By Allison Babka
By Daniel Hill
By Drew Ailes
By Brian Heffernan
By Joseph Hess
By Joseph Hess
By Mike Appelstein
By Alison Babka
In 2010, the hardest-working man in St. Louis just might be hip-hop mainstay Murphy Lee. In December, the affable member of the St. Lunatics self-released the solo album/DVD You See Me — his first official album since parting ways with Universal Records last year. (At least as a solo artist: He's still signed to the label as part of the St. Lunatics.) In just two weeks, See sold enough to be Vintage Vinyl's top-selling album of 2009.
On the long-awaited release, See succeeds where countless other hip-hop albums fail — mainly because it avoids boring, monotonous beats. See's styles encompass Bootsy Collins funk ("Talkin'"), '70s soul ("Be Strong"), Timbaland-reminiscent hip-hop ("Wanna Be My Baby Momma"), gospel ("Age of 21") and, of course, drawling, dark, St. Louis-style club jams ("St. Louis," "Ass Bounce Like Dat").
When he's not making music or going out of town to promote See, Murph has been doing plenty of charity work: His December Vintage Vinyl appearance to celebrate the album's release also functioned as a (very successful) toy drive, and just last week, HipHopDX launched the "Hip Hop Helps Haiti" online mixtape, which features appearances from Murph, Nelly and Ali.
On a recent early afternoon at Nelly's office-park headquarters, Murph — bundled up in a Cardinals scarf and jersey, his long dreadlocks tucked into a baseball cap — sat down for a half-hour chat about his new music, the St. Lunatics and everything else he's been up to. For outtakes from the interview — including his thoughts on the music industry, the importance of education and information on new albums from Nelly and his crew — head to www.rftmusic.com.
Annie Zaleski: I went to the event you did four years ago at Union Station, where you premiered a bunch of music that was meant for your next record on Universal. I can't tell if any of that stuff made it on the new record...
Murphy Lee: None of that did.
[While] being on Universal, I recorded four or five albums within the past five years. And nothing touched the streets at all. I'm not the leak type of guy, I don't like leaking songs, I don't know when release date is or nothing like this, so I fell back. I was just waiting. Eventually, once I decided I wanted off the label, as soon as I got my papers [snaps fingers] I started recording. At first I recorded a mixtape, which was a free mixtape [called I'm Free]. Some of those songs [on Free] might [have been played at Union Station], maybe, cause I grabbed a few. But I let Universal have everything prior. I made everything fresh, all the You See Me album.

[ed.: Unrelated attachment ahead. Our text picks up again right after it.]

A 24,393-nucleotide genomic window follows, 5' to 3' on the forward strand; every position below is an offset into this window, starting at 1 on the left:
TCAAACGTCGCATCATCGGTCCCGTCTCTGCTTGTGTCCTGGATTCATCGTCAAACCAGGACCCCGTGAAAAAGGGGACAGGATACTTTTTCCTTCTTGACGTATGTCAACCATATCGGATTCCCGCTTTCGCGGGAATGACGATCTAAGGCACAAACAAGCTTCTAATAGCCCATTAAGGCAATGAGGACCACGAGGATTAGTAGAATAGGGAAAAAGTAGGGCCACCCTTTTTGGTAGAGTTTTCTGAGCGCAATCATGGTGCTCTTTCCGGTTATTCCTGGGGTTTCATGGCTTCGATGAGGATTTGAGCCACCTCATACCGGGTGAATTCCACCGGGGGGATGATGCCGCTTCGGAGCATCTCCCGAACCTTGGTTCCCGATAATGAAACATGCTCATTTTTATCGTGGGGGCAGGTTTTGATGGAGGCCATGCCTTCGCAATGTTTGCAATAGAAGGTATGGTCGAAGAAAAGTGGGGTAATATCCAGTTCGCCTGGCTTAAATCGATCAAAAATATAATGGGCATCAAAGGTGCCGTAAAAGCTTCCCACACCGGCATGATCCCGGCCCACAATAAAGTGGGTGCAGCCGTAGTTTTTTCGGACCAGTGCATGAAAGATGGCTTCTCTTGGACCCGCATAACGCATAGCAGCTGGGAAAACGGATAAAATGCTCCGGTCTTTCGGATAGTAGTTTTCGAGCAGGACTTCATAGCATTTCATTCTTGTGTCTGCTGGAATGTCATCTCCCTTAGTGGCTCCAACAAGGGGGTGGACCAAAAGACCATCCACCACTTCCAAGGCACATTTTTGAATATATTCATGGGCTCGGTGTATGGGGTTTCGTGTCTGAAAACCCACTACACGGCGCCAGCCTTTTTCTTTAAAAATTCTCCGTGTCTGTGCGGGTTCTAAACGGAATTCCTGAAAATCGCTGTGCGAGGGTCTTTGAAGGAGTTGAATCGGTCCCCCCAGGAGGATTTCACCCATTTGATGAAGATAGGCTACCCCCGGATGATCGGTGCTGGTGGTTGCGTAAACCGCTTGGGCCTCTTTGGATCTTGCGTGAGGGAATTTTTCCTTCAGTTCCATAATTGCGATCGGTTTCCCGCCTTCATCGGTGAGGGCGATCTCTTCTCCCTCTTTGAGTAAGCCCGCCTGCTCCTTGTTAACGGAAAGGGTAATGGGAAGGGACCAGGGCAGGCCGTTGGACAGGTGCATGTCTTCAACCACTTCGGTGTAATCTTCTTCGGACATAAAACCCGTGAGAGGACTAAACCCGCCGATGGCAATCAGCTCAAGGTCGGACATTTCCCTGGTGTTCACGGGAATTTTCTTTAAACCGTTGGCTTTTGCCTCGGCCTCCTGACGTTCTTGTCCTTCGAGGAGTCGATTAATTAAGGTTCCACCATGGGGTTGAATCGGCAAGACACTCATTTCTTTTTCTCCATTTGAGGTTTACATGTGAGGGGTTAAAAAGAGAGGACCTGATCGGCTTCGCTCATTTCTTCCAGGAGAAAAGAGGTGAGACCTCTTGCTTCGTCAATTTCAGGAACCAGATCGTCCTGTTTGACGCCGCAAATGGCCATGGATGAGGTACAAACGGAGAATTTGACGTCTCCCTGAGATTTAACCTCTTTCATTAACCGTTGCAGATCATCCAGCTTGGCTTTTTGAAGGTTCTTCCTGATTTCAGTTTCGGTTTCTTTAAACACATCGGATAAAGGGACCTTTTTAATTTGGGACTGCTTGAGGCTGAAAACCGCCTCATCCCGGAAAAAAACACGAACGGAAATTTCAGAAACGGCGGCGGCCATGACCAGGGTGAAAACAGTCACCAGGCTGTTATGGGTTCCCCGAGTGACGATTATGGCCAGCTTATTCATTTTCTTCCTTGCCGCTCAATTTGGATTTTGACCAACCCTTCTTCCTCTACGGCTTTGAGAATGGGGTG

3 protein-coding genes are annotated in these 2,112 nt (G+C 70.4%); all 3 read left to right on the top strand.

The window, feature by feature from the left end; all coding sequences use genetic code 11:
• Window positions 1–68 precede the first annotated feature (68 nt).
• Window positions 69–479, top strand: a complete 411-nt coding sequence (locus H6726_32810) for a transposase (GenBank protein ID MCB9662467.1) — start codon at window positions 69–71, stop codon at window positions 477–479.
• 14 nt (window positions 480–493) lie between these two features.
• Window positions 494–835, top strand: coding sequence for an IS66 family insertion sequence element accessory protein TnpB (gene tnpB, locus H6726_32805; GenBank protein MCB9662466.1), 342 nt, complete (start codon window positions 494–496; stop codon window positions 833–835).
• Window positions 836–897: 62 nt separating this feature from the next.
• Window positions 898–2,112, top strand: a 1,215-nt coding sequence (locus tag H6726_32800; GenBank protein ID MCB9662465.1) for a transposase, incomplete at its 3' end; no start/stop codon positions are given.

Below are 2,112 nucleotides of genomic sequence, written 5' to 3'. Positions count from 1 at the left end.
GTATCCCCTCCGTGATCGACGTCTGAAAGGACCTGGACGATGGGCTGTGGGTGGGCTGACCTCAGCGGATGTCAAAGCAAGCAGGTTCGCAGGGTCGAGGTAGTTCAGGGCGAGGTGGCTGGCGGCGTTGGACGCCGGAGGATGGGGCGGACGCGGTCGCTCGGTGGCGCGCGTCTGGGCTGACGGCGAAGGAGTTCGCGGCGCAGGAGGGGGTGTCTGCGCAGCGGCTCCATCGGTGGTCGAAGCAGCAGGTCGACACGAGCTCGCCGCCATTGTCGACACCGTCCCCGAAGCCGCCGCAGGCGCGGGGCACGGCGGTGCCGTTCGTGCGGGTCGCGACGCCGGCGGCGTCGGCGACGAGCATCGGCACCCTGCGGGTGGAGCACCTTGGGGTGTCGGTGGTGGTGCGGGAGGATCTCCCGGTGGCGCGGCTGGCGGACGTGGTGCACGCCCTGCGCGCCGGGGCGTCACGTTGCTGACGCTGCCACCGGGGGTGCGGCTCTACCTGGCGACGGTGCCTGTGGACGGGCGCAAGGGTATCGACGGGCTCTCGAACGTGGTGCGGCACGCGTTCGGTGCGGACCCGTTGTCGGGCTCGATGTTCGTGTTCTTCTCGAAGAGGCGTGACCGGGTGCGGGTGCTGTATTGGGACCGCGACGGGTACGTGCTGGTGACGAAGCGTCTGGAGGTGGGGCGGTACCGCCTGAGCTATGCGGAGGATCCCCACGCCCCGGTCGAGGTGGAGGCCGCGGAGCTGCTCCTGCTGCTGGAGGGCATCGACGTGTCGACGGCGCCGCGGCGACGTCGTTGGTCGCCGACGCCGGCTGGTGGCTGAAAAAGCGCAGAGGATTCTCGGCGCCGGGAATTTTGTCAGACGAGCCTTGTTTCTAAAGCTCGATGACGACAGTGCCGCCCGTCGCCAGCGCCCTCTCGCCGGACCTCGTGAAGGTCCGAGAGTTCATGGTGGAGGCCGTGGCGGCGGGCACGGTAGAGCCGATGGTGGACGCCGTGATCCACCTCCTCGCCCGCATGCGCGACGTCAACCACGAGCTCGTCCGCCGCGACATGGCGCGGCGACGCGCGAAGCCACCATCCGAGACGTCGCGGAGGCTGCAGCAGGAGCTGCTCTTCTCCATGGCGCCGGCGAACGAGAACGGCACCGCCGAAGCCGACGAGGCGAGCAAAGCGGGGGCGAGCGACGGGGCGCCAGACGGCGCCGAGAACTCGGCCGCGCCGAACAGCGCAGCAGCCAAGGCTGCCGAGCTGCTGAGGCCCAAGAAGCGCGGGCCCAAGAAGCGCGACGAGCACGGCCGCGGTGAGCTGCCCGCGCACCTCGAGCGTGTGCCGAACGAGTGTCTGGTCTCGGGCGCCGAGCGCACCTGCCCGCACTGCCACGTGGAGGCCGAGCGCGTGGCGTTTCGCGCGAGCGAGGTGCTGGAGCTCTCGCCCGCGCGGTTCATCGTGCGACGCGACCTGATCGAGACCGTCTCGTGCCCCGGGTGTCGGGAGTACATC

Was that tough to let that music go?
Actually, it was a breath of fresh air, because it was what I was thinking about right then. If you listen to my album, it's in the now, instead of the past.
When did you start working on the record; when did you get off Universal?
I started in June. I was just doing songs. I did maybe two mixtapes — like I said, I did the I'm Free mixtape, we were recording the St. Lunatic albums, [we're] still recording the [new] Nelly album. In the midst of that, I ended up somehow getting these fourteen songs.
Listening to it, it sounds like a summer album to me.
I wrote it in the summer, you can tell. The beats that I picked are real summer, real just driving, relaxing — where you don't mind being in traffic, you don't mind cleaning the house, you know what I'm saying? One of those type of albums. I just want it to feel good.
I know there's a lot of...[there's] the war, the recession and everything. There's a recession in some places, but it's depression in others. I just wanted you to get away from all that and just have fun and smile. That was the type of beats I picked, real live instruments. I'm also about to do a live album, so I wanted my production done so where I could really transfer it to [a] live [setting].
How did you pick the beats?
If the hooks come fast or if the verses come fast, then I know that's the one. But if it takes a long time, where I'm just thinking of something to come up with, I don't like that. Because I like feel-good music — and when I say feel-good music, I mean when the beat comes on, I should already know what I want. [Grins] I should know what I want to talk about, I should know everything: "This is a story," or, "This is about girls." I should know that from the beginning. I go for that first six seconds of a beat, however it makes me feel.
If it's not forced, it's good. That makes for better songs.
I don't want nothing forced, because I feel like we could make music forever, we can never run out of words. I feel like making some shit happen for us. Now, if I'm looking for something — like [if] I want a St. Louis song, let me find me a St. Louis beat. That's something different — that was a different strategy to go into the song. But usually I just pick the beat, like whatever feels good — because I know I want people to feel good when they hear it.